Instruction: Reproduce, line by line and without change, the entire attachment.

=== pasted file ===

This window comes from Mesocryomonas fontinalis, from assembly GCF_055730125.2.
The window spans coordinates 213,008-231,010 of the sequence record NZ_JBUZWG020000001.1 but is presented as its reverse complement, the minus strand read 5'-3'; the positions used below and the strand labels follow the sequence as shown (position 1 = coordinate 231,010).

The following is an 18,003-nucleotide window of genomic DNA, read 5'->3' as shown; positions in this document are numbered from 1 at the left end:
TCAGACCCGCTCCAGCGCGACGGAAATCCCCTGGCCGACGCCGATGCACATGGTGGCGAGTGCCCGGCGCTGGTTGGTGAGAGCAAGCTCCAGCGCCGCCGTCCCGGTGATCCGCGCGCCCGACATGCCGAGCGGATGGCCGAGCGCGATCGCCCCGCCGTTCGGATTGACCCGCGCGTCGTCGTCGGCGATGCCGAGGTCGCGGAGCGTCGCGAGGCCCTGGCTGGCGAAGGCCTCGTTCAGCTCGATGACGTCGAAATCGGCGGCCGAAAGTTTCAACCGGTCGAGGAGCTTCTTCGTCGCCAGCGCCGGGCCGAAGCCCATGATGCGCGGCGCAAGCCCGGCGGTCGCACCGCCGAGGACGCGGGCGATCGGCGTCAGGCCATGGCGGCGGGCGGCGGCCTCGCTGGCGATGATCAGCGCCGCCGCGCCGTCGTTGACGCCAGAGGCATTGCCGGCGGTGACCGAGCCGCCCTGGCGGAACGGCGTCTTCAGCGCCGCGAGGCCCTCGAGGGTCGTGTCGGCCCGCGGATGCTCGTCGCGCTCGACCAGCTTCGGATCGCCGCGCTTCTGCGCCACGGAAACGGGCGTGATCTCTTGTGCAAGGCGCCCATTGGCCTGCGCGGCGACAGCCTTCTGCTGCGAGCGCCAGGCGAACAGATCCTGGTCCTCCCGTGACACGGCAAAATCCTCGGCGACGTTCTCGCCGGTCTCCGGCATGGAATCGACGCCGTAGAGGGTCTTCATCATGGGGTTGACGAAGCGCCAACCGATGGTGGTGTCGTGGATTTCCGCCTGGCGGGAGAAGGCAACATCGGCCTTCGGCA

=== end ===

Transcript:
This window comes from Mesocryomonas fontinalis, from assembly GCF_055730125.2.
The window spans coordinates 213,008-231,010 of the sequence record NZ_JBUZWG020000001.1 but is presented as its reverse complement, the minus strand read 5'-3'; the positions used below and the strand labels follow the sequence as shown (position 1 = coordinate 231,010).

The following is an 18,003-nucleotide window of genomic DNA, read 5'->3' as shown; positions in this document are numbered from 1 at the left end:
TCAGACCCGCTCCAGCGCGACGGAAATCCCCTGGCCGACGCCGATGCACATGGTGGCGAGTGCCCGGCGCTGGTTGGTGAGAGCAAGCTCCAGCGCCGCCGTCCCGGTGATCCGCGCGCCCGACATGCCGAGCGGATGGCCGAGCGCGATCGCCCCGCCGTTCGGATTGACCCGCGCGTCGTCGTCGGCGATGCCGAGGTCGCGGAGCGTCGCGAGGCCCTGGCTGGCGAAGGCCTCGTTCAGCTCGATGACGTCGAAATCGGCGGCCGAAAGTTTCAACCGGTCGAGGAGCTTCTTCGTCGCCAGCGCCGGGCCGAAGCCCATGATGCGCGGCGCAAGCCCGGCGGTCGCACCGCCGAGGACGCGGGCGATCGGCGTCAGGCCATGGCGGCGGGCGGCGGCCTCGCTGGCGATGATCAGCGCCGCCGCGCCGTCGTTGACGCCAGAGGCATTGCCGGCGGTGACCGAGCCGCCCTGGCGGAACGGCGTCTTCAGCGCCGCGAGGCCCTCGAGGGTCGTGTCGGCCCGCGGATGCTCGTCGCGCTCGACCAGCTTCGGATCGCCGCGCTTCTGCGCCACGGAAACGGGCGTGATCTCTTGTGCAAGGCGCCCATTGGCCTGCGCGGCGACAGCCTTCTGCTGCGAGCGCCAGGCGAACAGATCCTGGTCCTCCCGTGACACGGCAAAATCCTCGGCGACGTTCTCGCCGGTCTCCGGCATGGAATCGACGCCGTAGAGGGTCTTCATCATGGGGTTGACGAAGCGCCAACCGATGGTGGTGTCGTGGATTTCCGCCTGGCGGGAGAAGGCAACATCGGCCTTCGGCA